The region is poised to explode. Not pun intended. 3….2…. 1
Hat tip Daryl who opines, "Prince Nayef was one of the seven al-Sudairi full brothers who form the most powerful and ultra-conservative clique within the Saudi Royals. Among them, they controlled the Saudi Defence, Communications, and National Security apparatuses.
[...]Prince Nayef was a force behind global Wahhabi evangelization by any means, the subversion of Western educational and media institutions, the corruption of its politicians, the infiltration of non-Wahhabi national security, religious, and defence organizations.
The continued Energy Slavery to OPEC and the Demise of The European Union speaks volumes about the amazing abilities of Western politicians to fritter away our immense advantages and our freedoms while the shrewd and capable Saudi despots have led an once savage, illiterate, and backward nation to a position of dictating to the rest of the world.
We in The West should hope for a political leadership that is as capable in advancing our national interests as Prince Nayef was in advancing Saudi Arabian interests."
Saudi Crown Prince Nayef dies, unexpectedly raising question of succession in key US ally WaPo
RIYADH, Saudi Arabia — For the second time in less than a year, Saudi Arabia was thrown into the process of naming a new heir to the country’s 88-year-old king following the death Saturday of Crown Prince Nayef bin Abdul-Aziz.
That forces a potentially pivotal decision: Whether to bring a younger generation a step closer to ruling one of the West’s most critical Middle East allies. King Abdullah has now outlived two designated successors, despite ailments of his own.
t’s widely expected that the current succession order will stand and Nayef’s brother, Defense Minister Prince Salman — another elderly and ailing son of the country’s founding monarch — will become the No. 2 to the throne of OPEC’s top producer.
But Prince Nayef’s death opens the possibility that a member of the so-called “third generation” of the royal clan — younger and mostly Western educated — will now move into one of the traditional ruler-in-waiting roles as the country looks ahead to challenges such as the nuclear path of rival Iran and Arab Spring-inspired calls for political and social reforms around the Gulf.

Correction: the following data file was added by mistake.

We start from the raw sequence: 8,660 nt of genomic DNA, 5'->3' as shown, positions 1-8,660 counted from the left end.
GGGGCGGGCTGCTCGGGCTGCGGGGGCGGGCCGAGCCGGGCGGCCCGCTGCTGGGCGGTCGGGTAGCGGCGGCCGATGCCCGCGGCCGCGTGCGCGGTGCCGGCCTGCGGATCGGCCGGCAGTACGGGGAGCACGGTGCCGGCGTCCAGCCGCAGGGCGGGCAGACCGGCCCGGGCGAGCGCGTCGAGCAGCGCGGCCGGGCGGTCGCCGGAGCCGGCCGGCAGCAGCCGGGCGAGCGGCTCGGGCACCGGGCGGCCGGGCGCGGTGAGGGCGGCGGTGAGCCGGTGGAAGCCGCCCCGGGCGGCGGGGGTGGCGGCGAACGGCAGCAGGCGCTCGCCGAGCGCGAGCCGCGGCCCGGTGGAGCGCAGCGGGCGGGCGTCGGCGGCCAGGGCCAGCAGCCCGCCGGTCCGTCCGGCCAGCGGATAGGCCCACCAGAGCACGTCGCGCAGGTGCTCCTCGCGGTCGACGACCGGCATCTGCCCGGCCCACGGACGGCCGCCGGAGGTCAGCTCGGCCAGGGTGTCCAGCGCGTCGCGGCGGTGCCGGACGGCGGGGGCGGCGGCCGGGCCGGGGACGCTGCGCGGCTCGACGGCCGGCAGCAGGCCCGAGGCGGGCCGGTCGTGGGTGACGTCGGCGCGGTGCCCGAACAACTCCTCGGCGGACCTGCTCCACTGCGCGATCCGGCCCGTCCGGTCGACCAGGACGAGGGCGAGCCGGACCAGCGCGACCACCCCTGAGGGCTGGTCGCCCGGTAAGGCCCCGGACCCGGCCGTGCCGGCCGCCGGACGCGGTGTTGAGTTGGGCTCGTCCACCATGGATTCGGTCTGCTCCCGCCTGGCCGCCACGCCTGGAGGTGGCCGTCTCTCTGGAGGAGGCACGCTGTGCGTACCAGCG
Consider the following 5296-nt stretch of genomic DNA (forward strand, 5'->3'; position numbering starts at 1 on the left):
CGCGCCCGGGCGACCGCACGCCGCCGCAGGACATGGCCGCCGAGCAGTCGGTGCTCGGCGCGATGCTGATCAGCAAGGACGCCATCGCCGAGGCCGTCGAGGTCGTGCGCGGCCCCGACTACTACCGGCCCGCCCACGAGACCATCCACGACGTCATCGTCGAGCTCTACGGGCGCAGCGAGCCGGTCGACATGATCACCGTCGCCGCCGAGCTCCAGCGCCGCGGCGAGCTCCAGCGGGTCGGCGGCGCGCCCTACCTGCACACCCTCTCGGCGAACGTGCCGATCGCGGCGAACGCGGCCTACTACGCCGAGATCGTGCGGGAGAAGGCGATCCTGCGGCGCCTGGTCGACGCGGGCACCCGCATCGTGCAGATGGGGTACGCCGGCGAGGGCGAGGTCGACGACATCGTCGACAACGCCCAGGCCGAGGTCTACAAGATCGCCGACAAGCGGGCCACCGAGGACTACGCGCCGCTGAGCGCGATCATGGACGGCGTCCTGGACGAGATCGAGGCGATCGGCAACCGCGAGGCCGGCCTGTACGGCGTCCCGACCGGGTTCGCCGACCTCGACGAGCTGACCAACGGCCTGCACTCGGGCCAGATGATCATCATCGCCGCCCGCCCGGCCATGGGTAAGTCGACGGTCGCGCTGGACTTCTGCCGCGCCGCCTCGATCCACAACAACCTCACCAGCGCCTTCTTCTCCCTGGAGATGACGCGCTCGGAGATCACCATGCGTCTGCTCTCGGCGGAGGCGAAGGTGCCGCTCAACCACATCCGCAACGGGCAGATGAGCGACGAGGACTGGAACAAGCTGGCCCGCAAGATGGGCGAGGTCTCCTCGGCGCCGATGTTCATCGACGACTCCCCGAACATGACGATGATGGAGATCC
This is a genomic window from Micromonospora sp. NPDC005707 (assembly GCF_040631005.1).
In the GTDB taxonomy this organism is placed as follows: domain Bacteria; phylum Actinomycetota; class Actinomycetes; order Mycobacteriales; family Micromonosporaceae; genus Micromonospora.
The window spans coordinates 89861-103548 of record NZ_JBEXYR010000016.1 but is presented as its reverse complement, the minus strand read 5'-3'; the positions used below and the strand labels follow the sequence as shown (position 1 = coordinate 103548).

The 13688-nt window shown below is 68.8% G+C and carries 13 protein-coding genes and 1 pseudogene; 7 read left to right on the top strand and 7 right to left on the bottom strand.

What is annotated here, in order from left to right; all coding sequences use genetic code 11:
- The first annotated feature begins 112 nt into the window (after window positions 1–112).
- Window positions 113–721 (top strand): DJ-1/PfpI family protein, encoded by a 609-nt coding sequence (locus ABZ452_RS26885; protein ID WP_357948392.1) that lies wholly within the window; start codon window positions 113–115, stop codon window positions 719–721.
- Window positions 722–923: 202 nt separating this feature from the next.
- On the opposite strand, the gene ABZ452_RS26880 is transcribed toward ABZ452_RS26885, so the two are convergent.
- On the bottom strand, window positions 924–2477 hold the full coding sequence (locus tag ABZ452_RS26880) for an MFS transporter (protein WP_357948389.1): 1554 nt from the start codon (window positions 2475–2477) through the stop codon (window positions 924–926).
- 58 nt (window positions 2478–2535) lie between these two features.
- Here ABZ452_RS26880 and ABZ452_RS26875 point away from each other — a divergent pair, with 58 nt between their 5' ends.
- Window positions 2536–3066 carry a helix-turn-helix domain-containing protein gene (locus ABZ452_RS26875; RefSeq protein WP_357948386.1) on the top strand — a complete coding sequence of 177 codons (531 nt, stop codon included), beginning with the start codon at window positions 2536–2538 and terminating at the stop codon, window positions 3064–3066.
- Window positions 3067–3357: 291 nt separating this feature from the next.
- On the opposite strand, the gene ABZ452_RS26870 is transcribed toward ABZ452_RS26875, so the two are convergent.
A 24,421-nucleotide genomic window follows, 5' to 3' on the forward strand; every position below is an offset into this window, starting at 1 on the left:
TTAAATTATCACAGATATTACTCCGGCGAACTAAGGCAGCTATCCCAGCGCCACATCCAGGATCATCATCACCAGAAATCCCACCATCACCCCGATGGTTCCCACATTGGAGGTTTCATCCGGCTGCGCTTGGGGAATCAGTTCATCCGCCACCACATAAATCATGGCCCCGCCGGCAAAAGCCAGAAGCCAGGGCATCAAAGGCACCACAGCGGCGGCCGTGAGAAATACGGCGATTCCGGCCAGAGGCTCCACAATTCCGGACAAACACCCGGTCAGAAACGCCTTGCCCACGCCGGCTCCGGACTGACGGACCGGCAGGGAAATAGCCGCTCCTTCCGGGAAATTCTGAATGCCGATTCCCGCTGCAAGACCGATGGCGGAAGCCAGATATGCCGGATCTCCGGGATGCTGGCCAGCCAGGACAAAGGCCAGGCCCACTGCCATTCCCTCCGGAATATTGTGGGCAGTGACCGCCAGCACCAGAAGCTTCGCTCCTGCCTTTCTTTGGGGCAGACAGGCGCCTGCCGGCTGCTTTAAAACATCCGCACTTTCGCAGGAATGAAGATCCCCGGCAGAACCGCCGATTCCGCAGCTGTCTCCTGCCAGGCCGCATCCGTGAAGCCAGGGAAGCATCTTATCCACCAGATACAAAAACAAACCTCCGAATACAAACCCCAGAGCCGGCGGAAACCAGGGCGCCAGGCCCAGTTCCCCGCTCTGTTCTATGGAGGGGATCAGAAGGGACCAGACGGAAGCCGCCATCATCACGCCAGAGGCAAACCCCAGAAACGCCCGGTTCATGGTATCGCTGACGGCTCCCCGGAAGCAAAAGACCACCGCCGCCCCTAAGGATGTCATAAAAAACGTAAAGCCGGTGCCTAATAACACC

“Saudi Arabia will have to decide if this is the time to set the next generation on the path to rule,” said Simon Henderson, a Saudi affairs expert at the Washington Institute for Near East Policy.
First, however, the Saudi leadership must fall behind the successor for Nayef, the hard-line interior minister who spearheaded Saudi Arabia’s fierce crackdown crushing al-Qaida’s branch in the country after the 9/11 attacks in the United States. Nayef, who Al-Arabiya reported died in Geneva, was named crown prince in November after his brother Prince Sultan died.
The Allegiance Council, an assembly of sons and grandsons of the first Saudi monarch, King Abdul-Aziz, will choose the next crown prince.
The likely choice is the 76-year-old Salman, who previously served for more than four decades in the influential post of governor of Riyadh, the capital, as it grew from a desert crossroads to the center of political power for the Western-allied Gulf states.
His links to Saudi religious charities brought Salman into controversy as one of the defendants in a lawsuit by insurance companies that accused Saudi Arabia of funneling money to al-Qaida. A U.S. appeals court in New York had ruled in 2008 that the Saudi royal family and other defendants enjoy immunity from such lawsuits.
Nayef was seen as closely in tune with Saudi’s ultraconservative Wahhabi religious establishment, which gives legitimacy to the royal family and strongly opposes pressures for change such as allowing women to drive or participate on Saudi’s Olympic team. Salman also has little inclination to challenge the authority of the clerics or push hard for reforms, experts say.